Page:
Kevin Whitehead

Associate Professor

Office Location

SSMS 3411 Faculty Office
SSMS 3410 Conversation Analysis Lab


Race and racism; social categories and identities; ethnomethodology and conversation analysis; interactions in conversational and institutional settings; conflicts and violence in interactions


My primary research interests for the past 15+ years have been at the intersection of social interaction and race/racism. Specifically, I have worked to develop a research agenda and approach that applies an ethnomethodological, conversation analytic approach to the study of race and the other social categories and forms of social organization with which it intersects. The focus of this research is the fine-grained examination of some ways in which the social organization of race is produced and reproduced through the locally organized, everyday practices of people in interaction with one another.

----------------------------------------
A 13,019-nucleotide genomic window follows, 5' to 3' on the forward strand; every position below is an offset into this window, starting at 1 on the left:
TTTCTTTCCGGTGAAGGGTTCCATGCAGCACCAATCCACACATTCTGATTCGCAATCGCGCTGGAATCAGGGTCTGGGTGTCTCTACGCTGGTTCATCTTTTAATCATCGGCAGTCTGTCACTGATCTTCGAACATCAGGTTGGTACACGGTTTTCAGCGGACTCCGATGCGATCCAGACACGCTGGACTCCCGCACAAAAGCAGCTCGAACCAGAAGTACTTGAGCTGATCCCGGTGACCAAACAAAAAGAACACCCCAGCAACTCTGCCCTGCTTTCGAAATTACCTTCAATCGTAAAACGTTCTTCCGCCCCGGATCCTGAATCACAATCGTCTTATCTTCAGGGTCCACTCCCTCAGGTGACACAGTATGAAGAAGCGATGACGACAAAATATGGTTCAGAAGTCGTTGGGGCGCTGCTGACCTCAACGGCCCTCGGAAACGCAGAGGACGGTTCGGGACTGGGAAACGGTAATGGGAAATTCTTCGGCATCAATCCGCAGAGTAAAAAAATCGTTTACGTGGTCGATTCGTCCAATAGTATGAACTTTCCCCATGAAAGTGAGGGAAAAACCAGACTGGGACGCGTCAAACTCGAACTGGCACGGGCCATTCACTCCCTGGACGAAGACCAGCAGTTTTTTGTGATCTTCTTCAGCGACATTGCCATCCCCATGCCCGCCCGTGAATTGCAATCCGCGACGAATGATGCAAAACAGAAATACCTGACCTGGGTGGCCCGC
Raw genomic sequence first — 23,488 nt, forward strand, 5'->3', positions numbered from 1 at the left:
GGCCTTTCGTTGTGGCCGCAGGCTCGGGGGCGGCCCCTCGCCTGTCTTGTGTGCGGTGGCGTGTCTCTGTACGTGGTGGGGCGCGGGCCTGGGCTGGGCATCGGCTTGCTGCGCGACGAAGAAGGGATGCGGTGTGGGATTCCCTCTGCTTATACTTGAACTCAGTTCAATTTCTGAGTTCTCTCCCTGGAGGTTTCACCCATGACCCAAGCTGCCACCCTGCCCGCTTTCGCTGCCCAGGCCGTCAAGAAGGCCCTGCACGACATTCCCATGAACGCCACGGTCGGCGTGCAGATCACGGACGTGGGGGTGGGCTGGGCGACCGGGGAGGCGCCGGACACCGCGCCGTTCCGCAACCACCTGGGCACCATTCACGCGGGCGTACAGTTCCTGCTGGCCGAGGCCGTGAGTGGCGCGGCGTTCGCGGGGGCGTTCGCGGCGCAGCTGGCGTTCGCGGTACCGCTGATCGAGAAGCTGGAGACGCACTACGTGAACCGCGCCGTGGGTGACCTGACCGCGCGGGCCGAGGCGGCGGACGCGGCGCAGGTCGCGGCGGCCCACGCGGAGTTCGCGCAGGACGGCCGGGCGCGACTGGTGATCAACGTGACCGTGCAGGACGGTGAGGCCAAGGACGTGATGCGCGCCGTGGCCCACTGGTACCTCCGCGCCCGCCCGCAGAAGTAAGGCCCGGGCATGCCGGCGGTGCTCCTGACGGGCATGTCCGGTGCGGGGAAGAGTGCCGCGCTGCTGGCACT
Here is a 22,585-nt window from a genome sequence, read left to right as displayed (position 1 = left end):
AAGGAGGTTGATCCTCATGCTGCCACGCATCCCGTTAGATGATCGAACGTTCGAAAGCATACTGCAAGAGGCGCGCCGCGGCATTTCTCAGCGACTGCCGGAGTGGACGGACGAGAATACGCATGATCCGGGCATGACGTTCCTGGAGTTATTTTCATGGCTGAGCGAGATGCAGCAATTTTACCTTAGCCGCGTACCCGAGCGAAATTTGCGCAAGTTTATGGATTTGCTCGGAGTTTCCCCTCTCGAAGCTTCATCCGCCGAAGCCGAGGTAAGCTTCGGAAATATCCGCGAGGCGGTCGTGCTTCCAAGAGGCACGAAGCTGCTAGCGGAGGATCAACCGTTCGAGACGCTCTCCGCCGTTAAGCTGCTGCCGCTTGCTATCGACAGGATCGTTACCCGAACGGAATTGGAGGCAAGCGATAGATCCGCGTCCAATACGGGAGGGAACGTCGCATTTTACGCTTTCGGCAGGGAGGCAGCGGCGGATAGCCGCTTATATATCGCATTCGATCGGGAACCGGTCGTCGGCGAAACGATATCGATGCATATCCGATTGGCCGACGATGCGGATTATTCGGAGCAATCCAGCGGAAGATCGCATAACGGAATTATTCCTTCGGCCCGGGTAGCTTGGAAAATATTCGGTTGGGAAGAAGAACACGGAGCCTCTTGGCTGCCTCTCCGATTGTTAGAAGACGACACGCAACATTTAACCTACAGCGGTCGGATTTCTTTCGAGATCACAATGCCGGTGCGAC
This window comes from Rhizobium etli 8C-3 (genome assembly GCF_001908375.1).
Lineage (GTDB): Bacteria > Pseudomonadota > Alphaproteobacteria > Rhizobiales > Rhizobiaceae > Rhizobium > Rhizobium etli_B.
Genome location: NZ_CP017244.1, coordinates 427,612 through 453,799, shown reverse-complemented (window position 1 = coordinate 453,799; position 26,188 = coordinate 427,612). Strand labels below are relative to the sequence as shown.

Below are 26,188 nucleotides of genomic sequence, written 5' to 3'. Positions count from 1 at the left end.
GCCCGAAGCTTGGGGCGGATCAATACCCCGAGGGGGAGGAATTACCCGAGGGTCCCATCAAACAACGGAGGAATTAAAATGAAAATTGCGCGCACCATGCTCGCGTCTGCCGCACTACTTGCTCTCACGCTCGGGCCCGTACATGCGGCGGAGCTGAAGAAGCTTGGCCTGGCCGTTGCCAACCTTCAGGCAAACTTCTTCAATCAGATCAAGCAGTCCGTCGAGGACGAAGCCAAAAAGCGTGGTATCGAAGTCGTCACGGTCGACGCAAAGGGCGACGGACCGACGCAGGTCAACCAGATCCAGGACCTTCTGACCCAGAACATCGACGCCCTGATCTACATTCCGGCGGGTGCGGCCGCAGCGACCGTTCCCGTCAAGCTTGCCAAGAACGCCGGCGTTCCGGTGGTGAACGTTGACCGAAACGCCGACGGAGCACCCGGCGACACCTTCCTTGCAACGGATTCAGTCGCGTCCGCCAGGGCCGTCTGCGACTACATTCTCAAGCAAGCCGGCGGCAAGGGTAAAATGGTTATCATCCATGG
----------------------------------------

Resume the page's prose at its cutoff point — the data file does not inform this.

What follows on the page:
More recently, I have been working in collaboration with multi-disciplinary and multi-methodological groups of colleagues located at a number of institutions in the United States, Canada, and South Africa on research focused on advancing research and theory on conflicts and violence in both everyday interactional settings and in police encounters. My primary role in these projects involves using ethnomethodological and conversation analytic approaches to examine how violence comes to be produced during the course of interactions captured on video – either by onlookers (e.g., cell phone videos), or as a result of institutionally mandated recording (e.g., police dashboard cameras). In particular, I have focused on examining how membership categories (including race, gender, and others) are made relevant and managed in these interactions, and how violence emerges from the moment-by-moment sequential unfolding of the interactions.

In addition to these areas of “applied” conversation analytic research, my research has also contributed to more “basic” understandings of social interaction and social categories more generally, and my collaborations with colleagues and students have focused on a range of topics that intersect with various features of social interaction in ordinary conversational, research, and text-based (e.g., online) settings.